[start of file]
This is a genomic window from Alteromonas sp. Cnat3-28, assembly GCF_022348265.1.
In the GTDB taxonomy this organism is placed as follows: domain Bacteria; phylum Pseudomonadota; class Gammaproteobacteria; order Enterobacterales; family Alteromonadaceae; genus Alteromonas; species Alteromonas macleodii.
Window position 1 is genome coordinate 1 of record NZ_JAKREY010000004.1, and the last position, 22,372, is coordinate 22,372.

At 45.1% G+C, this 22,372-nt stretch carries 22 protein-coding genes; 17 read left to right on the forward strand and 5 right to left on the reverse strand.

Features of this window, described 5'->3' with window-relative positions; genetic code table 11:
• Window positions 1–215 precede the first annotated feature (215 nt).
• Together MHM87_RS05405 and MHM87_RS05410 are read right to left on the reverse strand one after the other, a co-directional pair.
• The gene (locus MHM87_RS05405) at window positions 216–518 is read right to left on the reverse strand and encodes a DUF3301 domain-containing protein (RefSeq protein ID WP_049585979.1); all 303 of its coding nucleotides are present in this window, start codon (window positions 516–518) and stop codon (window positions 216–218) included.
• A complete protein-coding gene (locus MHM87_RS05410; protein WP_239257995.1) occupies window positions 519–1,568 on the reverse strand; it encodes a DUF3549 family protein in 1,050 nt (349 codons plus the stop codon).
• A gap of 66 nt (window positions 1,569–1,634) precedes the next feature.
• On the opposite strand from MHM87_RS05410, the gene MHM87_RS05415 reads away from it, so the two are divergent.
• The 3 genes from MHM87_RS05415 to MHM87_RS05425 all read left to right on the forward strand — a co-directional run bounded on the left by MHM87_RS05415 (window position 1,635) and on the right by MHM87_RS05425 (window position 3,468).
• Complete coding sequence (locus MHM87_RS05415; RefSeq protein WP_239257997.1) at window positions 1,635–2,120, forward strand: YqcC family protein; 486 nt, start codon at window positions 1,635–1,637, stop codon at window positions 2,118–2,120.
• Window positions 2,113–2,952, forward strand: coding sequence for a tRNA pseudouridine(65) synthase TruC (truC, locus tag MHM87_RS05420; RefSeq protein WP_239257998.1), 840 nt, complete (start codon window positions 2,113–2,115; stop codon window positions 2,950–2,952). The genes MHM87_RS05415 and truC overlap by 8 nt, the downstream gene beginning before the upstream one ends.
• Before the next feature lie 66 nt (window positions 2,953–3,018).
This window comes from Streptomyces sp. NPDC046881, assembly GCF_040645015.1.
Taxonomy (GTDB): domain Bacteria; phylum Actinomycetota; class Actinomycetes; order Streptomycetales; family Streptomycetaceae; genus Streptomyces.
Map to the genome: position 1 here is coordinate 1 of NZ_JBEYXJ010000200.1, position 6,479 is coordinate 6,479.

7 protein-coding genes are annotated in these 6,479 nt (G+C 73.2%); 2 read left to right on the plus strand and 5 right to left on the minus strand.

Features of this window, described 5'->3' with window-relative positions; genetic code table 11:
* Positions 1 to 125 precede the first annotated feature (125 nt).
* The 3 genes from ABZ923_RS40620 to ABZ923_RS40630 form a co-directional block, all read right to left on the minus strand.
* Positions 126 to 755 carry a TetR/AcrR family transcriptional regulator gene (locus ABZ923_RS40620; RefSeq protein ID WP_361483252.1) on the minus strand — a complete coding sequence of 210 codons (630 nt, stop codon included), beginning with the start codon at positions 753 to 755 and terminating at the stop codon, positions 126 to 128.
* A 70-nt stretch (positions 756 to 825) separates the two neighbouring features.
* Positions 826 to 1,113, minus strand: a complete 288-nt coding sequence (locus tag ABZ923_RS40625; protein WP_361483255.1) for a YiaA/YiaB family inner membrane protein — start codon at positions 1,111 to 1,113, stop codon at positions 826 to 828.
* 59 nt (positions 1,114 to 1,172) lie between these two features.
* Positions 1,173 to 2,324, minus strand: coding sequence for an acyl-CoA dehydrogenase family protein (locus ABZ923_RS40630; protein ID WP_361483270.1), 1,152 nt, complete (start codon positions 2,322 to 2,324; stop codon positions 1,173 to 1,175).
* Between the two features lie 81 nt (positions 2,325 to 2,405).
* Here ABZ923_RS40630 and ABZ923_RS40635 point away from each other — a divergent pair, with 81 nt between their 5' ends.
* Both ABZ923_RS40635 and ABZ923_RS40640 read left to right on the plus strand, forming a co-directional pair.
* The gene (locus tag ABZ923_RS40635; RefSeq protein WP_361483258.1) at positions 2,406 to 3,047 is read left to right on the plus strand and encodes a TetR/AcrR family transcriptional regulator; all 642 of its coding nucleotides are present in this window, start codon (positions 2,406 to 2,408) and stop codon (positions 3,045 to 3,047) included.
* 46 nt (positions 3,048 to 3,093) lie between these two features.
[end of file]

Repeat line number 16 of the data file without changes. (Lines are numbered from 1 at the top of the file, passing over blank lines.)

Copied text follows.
This window comes from Streptomyces sp. NPDC046881, assembly GCF_040645015.1.